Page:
Posted by: degarcia | April 2, 2009

Big Ideas: Equations and Inequalities

Why This is a Big Idea:

3rd Grade Standards:

Represent numerical relationships as expressions, equations, and inequalities.

Order and compare whole numbers on a number line and use the inequality symbols <, >, ≠, and = when comparing whole numbers.

Represent numerical relationships as expressions, equations, and inequalities.

4th Grade Standards: 
Objective 2
Use algebraic expressions, symbols, and properties of the operations to represent, simplify, and solve mathematical equations and inequalities.

5th Grade:

Use algebraic expressions, inequalities, or equations to represent and solve simple real-world problems.

6th Grade:

Describe simple relationships by creating and analyzing tables, equations, and expressions.

Write, interpret, and use mathematical expressions, equations, and formulas to represent and solve problems that correspond to given situations.

Properties of Equality

Properties of Equality

• If the same real number is added or subtracted to both sides of an equation, equality is maintained.

• If both sides of an equation are multiplied or divided by the same real number (not dividing by 0), equality is maintained.

• Two quantities equal to the same third quantity are equal to each other.

EQUATIONS & INEQUALITIES: Rules of arithmetic and algebra can be used together with notions of equivalence to transform equations and inequalities so solutions can be found.

Examples of Mathematical Understandings:

• A solution to an equation is a value of the unknown or unknowns that makes the equation true.

• Properties of equality and reversible operations can be used to generate equivalent equations and find solutions.

• Techniques for solving equations start by transforming the equation into an equivalent one.

• A solution or solutions to a linear or quadratic equation can be found in the table of ordered pairs or from the graph of the related function.

• Techniques for solving equations can be applied to solving inequalities, but the direction of the inequality sign needs to be considered when negative numbers are involved.

More Information:

An equation is simply an assertion that two expressions are related by equality.

In mathematics, an inequality is a statement about the relative size or order of two objects, or about whether they are the same or not.

An understanding of equalities and inequalities is so important. Students at a young age should be exposed to the importance of equality and the true meaning of an equal sign. Children can also be exposed to inequalities at a young age. It’s important for students to develop their own understanding of equalities and inequalities so they can apply future mathematics principles to these big ideas. A lot of mathematics rely on using equations and that is why it is such a big idea that needs to be used inside the classroom.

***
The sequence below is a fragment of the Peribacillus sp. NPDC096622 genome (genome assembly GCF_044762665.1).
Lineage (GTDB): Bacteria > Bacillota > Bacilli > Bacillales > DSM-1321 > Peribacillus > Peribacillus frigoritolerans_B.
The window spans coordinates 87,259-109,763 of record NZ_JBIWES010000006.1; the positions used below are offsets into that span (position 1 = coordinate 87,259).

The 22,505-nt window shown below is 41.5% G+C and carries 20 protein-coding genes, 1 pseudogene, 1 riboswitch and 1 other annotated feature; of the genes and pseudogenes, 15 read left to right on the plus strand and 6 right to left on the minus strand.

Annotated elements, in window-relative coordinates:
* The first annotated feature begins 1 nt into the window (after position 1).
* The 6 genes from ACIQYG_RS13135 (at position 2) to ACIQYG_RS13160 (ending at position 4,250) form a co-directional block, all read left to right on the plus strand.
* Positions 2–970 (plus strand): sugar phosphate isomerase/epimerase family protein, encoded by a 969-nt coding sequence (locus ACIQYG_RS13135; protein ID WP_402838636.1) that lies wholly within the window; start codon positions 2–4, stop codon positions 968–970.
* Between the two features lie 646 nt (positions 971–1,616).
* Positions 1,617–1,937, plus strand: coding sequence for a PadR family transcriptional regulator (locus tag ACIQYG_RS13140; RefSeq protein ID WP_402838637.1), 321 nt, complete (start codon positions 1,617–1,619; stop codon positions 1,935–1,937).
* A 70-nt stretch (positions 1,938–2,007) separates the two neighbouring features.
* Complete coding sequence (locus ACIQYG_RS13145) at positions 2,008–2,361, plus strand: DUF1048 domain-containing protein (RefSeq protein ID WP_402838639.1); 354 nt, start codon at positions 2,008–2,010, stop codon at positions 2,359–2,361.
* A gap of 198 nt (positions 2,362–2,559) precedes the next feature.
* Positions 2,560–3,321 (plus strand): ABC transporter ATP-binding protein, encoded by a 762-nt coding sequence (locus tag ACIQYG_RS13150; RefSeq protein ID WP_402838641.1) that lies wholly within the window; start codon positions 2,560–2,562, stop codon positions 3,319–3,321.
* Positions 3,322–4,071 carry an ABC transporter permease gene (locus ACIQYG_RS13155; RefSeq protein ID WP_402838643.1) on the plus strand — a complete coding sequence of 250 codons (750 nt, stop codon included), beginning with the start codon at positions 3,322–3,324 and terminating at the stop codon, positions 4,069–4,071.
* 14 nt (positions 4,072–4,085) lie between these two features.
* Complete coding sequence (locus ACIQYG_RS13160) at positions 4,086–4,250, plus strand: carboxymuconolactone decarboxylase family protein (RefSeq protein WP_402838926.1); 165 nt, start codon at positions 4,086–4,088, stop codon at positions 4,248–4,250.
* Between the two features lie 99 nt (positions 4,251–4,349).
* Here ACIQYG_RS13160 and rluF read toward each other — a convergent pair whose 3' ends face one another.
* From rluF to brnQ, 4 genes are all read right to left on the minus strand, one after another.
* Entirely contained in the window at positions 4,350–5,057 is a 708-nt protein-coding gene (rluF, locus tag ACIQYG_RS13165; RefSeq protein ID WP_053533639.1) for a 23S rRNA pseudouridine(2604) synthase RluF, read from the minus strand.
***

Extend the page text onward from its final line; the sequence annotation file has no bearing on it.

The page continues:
An equation is a sentence involving numbers, or symbols representing numbers where the verb is equals (=). There are various types of equations:

3+4=7 True Equation

3+4=9 False Equation

2x+5x=7x Identity Equation

x+4= 9 Conditional Equation

Equations are used to state the equality of two expressions. 

Inequalities are demonstrated through the following signs:

  • The notation a < b means that a is less than b.
  • The notation a > b means that a is greater than b.
  • The notation a ≠ b means that a is not equal to b, but does not say that one is bigger than the other or even that they can be compared in size.

In all these cases, a is not equal to b, hence, “inequality”.

These relations are known as strict inequality

  • The notation a ≤ b means that a is less than or equal tob (or, equivalently, not greater than b);
  • The notation a ≥ b means that a is greater than or equal to b (or, equivalently, not smaller than b);

Lesson Plans:  Commutative Cookie activity for 3rd graders where students create a commutative equation.   Lesson plan for kindergartners or 1st graders on understanding what the equal sign means. Lesson Plan for 4th graders on understanding what is an equation and what is not an equation. Lesson plan addressing different strategies to solve equations for 4th graders. Lesson plan for 4th graders on symbols in inequalities. Lesson plan for 4th graders on relationships between equations. Helps students understand equal values.

A list of 5th grade lesson plans on equations. 

Games: Matching equations with answers. For upper Level elementary grades. Another equation game finding answers to equations for upper level grades. Speed math inequality game for 5-6 graders. 



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